Talk is cheap! But right now talk is also becoming effective! When it comes to mothers and babies it appears that recent talk is finally leading to action. Thanks to social networking I am beginning to hear talk from ‘the grassroots’ about the state of maternal and infant health and the need for a drastic change. If we are ever going to be able to do better than ranking 50th in the world when it comes to maternal mortality, then let’s keep talking.
We can talk about the facts. Amnesty International brought our focus front and center with the publication last year of Deadly Delivery: The Maternal Health Care Crisis in the USA. It was a wake-up call for so many. Historically we focus on the dire situations of third world countries and direct our humanitarian efforts oversees.
Deadly Delivery pointed out the truth; that right here at home women are dying giving birth and worse yet, in many cases we don’t even really know how, why or where. Sadly, African American women are disproportionately at risk; 3-4 times as likely to die as White women. The fact is, that of the four million women who give birth in the US each year, every 15 minutes there is a woman in serious jeopardy battling a ‘near-miss’ incident which could take her life and leave her baby without a mother. And then there are those that actually lose that battle and die. Yes, let’s keep talking.
We can talk about how we got here. The American system of maternity care is different to most other systems around the world because it depends on highly trained surgeons and specialists to manage and deliver babies for normal, healthy and straightforward cases. The system is structured around perverse incentives that maintain the billions of dollars generated for such service, at the expense of women’s health. Worldwide, women are cared for and delivered by midwives – practitioners trained as experts in normal physiological pregnancy and birth. Midwives delivered the vast majority of Americans until the early 20th century when physicians began to expand their practices and encouraged women, especially the affluent, into hospitals for delivery.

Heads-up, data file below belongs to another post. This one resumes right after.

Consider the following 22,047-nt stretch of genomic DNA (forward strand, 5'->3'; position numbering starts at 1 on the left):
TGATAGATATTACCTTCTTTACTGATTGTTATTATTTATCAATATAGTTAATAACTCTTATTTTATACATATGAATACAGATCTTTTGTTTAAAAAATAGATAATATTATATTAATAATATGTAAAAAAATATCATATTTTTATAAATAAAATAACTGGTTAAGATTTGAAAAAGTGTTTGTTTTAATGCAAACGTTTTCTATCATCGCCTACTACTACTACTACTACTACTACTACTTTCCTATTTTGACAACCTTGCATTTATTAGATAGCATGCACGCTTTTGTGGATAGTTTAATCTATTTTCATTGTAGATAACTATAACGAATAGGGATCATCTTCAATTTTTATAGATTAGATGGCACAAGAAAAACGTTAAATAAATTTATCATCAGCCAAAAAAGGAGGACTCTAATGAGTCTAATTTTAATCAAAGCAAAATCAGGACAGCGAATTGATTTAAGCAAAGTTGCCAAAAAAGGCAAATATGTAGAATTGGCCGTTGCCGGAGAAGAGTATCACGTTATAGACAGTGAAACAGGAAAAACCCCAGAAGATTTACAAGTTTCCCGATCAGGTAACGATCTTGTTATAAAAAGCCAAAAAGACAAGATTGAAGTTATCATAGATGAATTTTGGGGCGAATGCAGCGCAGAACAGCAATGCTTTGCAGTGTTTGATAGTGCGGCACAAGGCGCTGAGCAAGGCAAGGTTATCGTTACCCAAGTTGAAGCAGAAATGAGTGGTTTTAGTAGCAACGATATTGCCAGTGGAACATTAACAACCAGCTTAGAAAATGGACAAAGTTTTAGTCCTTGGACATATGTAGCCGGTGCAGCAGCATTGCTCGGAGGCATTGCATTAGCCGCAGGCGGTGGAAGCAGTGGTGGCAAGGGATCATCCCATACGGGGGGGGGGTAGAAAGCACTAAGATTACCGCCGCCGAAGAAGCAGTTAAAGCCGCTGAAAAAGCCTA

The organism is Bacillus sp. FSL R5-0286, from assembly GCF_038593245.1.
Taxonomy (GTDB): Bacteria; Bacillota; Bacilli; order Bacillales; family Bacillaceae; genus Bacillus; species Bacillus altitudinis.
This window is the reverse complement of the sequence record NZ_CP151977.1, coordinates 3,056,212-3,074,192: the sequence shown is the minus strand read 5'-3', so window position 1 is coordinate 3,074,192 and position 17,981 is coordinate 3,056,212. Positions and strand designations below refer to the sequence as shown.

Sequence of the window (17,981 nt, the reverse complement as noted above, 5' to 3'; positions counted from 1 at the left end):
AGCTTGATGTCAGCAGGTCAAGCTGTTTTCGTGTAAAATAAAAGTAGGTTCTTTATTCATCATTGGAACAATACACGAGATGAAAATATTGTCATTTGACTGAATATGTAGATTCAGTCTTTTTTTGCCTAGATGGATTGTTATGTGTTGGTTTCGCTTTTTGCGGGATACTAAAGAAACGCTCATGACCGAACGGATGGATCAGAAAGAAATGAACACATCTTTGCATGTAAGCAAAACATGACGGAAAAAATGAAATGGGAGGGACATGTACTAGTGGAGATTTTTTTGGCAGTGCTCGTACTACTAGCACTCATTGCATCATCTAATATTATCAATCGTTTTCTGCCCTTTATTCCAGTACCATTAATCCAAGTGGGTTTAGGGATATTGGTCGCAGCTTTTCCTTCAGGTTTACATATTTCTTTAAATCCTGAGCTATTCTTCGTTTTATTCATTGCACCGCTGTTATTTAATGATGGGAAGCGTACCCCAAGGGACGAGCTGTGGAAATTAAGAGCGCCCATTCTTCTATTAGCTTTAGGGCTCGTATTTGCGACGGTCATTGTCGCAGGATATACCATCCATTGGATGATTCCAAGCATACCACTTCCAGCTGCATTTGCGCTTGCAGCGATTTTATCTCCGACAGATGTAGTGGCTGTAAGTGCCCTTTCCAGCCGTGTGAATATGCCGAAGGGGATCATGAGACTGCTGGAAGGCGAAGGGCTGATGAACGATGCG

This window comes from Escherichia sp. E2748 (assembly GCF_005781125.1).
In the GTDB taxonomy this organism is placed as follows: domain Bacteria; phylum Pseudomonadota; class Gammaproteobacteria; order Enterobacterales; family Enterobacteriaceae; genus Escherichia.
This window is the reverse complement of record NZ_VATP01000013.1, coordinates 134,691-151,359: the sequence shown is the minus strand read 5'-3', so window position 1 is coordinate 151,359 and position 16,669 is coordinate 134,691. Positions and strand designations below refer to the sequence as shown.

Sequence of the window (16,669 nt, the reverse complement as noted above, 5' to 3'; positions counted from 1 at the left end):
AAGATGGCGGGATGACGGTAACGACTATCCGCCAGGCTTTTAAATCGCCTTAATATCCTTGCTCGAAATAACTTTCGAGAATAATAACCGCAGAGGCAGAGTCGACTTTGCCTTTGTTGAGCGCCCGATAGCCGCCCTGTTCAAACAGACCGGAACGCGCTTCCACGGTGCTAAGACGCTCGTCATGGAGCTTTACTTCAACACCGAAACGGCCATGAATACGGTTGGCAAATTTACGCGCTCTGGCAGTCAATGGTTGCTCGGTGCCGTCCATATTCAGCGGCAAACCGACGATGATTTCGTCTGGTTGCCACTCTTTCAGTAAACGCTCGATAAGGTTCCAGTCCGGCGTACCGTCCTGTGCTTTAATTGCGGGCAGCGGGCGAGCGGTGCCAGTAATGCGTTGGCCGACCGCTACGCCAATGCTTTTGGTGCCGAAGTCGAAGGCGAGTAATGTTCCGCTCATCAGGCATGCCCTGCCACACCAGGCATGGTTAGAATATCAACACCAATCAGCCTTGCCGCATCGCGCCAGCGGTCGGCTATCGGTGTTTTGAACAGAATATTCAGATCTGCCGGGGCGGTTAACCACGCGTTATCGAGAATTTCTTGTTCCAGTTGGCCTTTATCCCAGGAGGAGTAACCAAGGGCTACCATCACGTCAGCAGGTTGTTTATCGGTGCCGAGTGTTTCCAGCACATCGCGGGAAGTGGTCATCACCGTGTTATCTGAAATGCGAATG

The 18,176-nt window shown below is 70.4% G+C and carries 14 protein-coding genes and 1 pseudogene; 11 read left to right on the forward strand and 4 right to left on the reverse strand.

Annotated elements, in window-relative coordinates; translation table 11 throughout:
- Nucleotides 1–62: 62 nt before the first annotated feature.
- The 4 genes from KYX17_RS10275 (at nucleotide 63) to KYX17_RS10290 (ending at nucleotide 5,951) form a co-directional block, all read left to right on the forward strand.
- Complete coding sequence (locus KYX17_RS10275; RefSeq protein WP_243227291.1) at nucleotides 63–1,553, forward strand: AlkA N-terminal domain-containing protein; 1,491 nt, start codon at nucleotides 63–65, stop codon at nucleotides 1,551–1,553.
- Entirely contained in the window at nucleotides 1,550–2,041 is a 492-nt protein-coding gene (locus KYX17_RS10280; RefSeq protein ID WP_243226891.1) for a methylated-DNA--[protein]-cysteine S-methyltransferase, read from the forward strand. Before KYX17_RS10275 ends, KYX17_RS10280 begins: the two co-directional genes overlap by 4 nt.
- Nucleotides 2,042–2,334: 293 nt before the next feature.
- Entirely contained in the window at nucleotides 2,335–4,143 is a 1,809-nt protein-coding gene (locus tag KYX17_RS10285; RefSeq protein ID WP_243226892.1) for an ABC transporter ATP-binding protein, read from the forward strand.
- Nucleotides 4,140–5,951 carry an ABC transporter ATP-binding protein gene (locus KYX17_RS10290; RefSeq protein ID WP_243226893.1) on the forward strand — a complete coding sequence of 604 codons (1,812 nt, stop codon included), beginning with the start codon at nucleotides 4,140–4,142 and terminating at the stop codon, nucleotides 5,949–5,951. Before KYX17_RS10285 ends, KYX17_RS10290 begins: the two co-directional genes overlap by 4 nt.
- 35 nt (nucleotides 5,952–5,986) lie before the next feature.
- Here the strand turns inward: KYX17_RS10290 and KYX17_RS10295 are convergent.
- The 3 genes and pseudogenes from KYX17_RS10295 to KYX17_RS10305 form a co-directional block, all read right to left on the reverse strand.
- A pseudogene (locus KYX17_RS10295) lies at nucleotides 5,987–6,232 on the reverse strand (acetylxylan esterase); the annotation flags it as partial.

Today we find ourselves with a situation out of control, birth is becoming riskier. For example, national cesarean section rates are so high at 33%, with some hospitals reporting 50%, that women are at risk for surgical births simply due to the ‘cascade of interventions’ that has become standard hospital fare. There is no other explanation for this turn of events – American women do not collectively have smaller pelvises than the rest of the world! Our system is broken and our women are dying. Yes, let’s keep talking.
We can talk about what to do now. Today, May 5th is International Day of the Midwife. There are celebrations, walks and rallies going on around the world and throughout the United States. The International Confederation of Midwives is holding its 29th Triennial Congress in Durban, South Africa in June this year with an anticipated 3000 midwives attending. Today’s walks are the beginning of a symbolic ‘Walk to Durban’ in solidarity with all the worlds’ midwives and will culminate in the actual 5k walk into Durban that will open this historic conference. American midwifery is strengthening and we are here to serve. I salute all the practitioners, provider agencies, consultants, policy makers, professional organizations and consumer organizations that care enough to stand for change. And as the informed and empowered grass roots supporters of American midwifery mobilize today and reflect on this unnecessary life and death struggle I simply have one question – CAN WE TALK?
Jennie is hosting an Amnesty International watch party for the premiere of No Woman No Cry on the Oprah Winfrey Network this Saturday, May 7 (the night before Mother’s Day), at 9:30 ET/PT and again on Sunday, May 8 at 1pm ET/PT. You can too! Register today. This Mother’s Day, Amnesty International is helping drive the conversation around maternal health with Mother’s Day action cards, lobby visits to members of Congress, and more. Find out more at amnestyusa.org/mothersday.